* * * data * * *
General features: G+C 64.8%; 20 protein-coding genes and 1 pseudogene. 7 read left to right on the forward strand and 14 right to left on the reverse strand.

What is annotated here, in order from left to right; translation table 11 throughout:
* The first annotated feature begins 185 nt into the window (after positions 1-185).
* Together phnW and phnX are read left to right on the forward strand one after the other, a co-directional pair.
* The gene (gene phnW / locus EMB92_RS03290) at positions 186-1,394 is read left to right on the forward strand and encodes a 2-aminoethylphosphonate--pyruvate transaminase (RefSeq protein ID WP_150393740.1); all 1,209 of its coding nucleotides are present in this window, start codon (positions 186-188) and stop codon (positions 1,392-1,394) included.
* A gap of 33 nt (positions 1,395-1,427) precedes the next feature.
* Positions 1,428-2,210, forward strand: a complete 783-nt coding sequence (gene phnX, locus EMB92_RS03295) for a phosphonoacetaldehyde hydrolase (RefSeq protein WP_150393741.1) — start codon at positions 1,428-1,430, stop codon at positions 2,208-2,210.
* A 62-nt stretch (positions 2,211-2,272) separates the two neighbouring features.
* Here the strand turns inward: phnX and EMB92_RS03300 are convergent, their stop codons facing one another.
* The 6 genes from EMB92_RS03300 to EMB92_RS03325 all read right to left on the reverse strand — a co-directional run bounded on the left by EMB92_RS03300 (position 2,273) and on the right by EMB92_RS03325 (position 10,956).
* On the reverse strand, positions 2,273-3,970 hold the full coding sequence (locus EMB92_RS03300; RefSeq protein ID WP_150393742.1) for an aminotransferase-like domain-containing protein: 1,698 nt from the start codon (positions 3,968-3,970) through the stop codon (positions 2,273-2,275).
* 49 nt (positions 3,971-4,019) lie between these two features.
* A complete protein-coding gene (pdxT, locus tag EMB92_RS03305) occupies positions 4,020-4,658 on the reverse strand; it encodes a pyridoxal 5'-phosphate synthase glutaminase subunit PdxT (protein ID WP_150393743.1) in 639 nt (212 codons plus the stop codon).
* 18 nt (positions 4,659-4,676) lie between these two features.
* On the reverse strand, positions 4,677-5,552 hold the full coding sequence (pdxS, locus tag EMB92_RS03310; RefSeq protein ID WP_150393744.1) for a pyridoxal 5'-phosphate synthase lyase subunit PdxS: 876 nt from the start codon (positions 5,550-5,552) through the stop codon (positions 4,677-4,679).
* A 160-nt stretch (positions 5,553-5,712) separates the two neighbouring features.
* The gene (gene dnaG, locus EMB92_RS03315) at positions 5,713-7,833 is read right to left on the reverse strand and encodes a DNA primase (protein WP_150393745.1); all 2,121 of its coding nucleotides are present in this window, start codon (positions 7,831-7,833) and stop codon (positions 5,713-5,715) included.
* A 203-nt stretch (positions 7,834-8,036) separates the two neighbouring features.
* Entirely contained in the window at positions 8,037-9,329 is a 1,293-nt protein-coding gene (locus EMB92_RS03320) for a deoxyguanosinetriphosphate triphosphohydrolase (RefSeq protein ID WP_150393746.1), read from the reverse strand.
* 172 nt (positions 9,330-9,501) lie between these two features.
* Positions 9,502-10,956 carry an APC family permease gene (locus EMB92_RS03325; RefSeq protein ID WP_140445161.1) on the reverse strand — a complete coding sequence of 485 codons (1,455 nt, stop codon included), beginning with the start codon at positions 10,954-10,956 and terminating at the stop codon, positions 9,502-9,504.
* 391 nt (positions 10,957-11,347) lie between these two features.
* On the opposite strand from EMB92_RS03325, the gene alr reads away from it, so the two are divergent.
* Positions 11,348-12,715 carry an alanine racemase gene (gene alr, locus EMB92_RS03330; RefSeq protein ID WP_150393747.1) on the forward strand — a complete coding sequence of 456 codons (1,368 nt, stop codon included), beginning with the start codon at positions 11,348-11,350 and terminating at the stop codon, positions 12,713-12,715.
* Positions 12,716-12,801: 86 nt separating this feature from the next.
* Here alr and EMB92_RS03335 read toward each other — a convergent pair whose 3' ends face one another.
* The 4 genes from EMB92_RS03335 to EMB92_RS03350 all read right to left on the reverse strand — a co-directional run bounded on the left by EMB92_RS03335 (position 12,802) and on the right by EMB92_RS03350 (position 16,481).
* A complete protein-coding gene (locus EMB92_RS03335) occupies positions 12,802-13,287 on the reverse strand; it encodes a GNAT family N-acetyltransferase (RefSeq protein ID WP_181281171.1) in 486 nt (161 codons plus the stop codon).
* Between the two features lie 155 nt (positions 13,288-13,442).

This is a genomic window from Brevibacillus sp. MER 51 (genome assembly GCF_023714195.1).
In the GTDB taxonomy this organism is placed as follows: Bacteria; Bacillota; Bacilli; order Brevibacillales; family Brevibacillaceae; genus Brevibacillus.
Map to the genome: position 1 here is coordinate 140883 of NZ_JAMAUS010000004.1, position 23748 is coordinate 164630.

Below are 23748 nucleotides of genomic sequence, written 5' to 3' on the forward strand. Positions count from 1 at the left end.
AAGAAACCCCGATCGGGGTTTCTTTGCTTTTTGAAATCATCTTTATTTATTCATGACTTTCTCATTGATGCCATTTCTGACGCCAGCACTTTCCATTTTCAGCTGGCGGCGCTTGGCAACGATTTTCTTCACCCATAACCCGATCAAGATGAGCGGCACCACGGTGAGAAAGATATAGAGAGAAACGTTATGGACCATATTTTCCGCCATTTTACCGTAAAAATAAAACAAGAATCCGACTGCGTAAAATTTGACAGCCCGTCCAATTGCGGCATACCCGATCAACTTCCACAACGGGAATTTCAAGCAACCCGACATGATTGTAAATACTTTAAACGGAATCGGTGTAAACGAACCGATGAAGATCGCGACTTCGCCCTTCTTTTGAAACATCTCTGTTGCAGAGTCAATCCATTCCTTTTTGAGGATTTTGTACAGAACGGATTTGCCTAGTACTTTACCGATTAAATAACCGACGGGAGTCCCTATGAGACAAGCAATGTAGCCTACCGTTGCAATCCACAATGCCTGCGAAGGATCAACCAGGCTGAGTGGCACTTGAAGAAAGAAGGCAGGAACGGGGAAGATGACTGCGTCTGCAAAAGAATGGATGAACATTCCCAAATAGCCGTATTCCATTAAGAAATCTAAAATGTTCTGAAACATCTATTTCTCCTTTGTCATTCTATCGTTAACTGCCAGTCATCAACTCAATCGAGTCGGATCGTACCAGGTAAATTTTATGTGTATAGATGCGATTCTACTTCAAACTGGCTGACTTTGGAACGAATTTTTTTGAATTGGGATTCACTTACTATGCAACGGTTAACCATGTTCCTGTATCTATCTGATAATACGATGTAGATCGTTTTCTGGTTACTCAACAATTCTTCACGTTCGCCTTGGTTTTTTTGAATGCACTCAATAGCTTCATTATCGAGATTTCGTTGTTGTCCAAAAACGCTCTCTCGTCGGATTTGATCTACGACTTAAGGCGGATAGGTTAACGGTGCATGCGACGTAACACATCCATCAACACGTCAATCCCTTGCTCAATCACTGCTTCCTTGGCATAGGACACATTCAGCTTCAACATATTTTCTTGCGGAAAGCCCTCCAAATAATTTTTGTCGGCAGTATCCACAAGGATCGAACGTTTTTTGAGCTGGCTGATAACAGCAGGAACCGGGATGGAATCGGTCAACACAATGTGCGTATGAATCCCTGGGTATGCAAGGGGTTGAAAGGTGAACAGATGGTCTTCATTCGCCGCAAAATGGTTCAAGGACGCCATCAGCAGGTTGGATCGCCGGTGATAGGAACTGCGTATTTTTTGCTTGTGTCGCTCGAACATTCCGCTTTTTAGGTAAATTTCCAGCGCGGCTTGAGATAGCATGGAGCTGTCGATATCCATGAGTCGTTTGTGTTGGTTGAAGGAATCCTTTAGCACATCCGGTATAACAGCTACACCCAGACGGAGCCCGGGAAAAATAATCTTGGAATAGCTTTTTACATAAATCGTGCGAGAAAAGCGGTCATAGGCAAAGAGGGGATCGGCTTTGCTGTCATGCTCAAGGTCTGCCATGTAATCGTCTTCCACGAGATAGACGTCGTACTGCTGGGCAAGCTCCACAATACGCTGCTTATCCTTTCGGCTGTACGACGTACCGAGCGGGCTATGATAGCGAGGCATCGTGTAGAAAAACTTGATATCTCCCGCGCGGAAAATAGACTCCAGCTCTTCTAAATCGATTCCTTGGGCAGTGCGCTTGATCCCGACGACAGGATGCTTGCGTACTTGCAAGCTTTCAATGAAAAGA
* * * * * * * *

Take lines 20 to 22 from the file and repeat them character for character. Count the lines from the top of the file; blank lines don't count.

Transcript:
* 172 nt (positions 9,330-9,501) lie between these two features.
* Positions 9,502-10,956 carry an APC family permease gene (locus EMB92_RS03325; RefSeq protein ID WP_140445161.1) on the reverse strand — a complete coding sequence of 485 codons (1,455 nt, stop codon included), beginning with the start codon at positions 10,954-10,956 and terminating at the stop codon, positions 9,502-9,504.
* 391 nt (positions 10,957-11,347) lie between these two features.